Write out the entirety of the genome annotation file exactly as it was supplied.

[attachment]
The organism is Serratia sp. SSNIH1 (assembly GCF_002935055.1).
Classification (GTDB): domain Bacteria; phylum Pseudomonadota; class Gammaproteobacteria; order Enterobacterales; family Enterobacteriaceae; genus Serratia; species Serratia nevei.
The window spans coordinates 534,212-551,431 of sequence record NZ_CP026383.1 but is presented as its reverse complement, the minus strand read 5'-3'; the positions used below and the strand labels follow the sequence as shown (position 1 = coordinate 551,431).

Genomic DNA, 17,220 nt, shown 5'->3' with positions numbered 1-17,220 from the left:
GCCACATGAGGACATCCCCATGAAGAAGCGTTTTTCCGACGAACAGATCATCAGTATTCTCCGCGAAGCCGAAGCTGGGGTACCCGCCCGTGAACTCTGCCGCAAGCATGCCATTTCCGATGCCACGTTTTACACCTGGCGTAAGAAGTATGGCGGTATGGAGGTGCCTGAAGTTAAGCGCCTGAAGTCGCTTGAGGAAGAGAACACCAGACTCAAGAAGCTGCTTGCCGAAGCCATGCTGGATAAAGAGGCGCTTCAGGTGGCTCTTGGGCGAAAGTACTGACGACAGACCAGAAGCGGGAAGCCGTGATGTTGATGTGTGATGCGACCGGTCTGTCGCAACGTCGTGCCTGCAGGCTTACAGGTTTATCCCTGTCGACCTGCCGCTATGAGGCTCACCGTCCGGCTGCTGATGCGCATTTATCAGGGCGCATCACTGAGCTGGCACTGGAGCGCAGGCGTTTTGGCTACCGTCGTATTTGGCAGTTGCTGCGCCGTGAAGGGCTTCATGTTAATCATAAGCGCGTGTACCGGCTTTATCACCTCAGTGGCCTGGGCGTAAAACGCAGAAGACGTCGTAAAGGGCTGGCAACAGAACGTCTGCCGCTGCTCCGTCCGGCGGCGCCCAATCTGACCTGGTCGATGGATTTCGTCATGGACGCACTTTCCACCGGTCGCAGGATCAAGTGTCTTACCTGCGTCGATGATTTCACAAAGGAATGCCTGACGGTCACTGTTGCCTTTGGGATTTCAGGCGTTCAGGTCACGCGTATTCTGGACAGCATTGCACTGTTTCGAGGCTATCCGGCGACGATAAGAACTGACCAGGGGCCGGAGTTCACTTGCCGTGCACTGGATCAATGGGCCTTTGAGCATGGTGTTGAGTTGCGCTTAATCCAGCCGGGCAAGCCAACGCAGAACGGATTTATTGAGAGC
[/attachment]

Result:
The organism is Serratia sp. SSNIH1 (assembly GCF_002935055.1).
Classification (GTDB): domain Bacteria; phylum Pseudomonadota; class Gammaproteobacteria; order Enterobacterales; family Enterobacteriaceae; genus Serratia; species Serratia nevei.
The window spans coordinates 534,212-551,431 of sequence record NZ_CP026383.1 but is presented as its reverse complement, the minus strand read 5'-3'; the positions used below and the strand labels follow the sequence as shown (position 1 = coordinate 551,431).

Genomic DNA, 17,220 nt, shown 5'->3' with positions numbered 1-17,220 from the left:
GCCACATGAGGACATCCCCATGAAGAAGCGTTTTTCCGACGAACAGATCATCAGTATTCTCCGCGAAGCCGAAGCTGGGGTACCCGCCCGTGAACTCTGCCGCAAGCATGCCATTTCCGATGCCACGTTTTACACCTGGCGTAAGAAGTATGGCGGTATGGAGGTGCCTGAAGTTAAGCGCCTGAAGTCGCTTGAGGAAGAGAACACCAGACTCAAGAAGCTGCTTGCCGAAGCCATGCTGGATAAAGAGGCGCTTCAGGTGGCTCTTGGGCGAAAGTACTGACGACAGACCAGAAGCGGGAAGCCGTGATGTTGATGTGTGATGCGACCGGTCTGTCGCAACGTCGTGCCTGCAGGCTTACAGGTTTATCCCTGTCGACCTGCCGCTATGAGGCTCACCGTCCGGCTGCTGATGCGCATTTATCAGGGCGCATCACTGAGCTGGCACTGGAGCGCAGGCGTTTTGGCTACCGTCGTATTTGGCAGTTGCTGCGCCGTGAAGGGCTTCATGTTAATCATAAGCGCGTGTACCGGCTTTATCACCTCAGTGGCCTGGGCGTAAAACGCAGAAGACGTCGTAAAGGGCTGGCAACAGAACGTCTGCCGCTGCTCCGTCCGGCGGCGCCCAATCTGACCTGGTCGATGGATTTCGTCATGGACGCACTTTCCACCGGTCGCAGGATCAAGTGTCTTACCTGCGTCGATGATTTCACAAAGGAATGCCTGACGGTCACTGTTGCCTTTGGGATTTCAGGCGTTCAGGTCACGCGTATTCTGGACAGCATTGCACTGTTTCGAGGCTATCCGGCGACGATAAGAACTGACCAGGGGCCGGAGTTCACTTGCCGTGCACTGGATCAATGGGCCTTTGAGCATGGTGTTGAGTTGCGCTTAATCCAGCCGGGCAAGCCAACGCAGAACGGATTTATTGAGAGC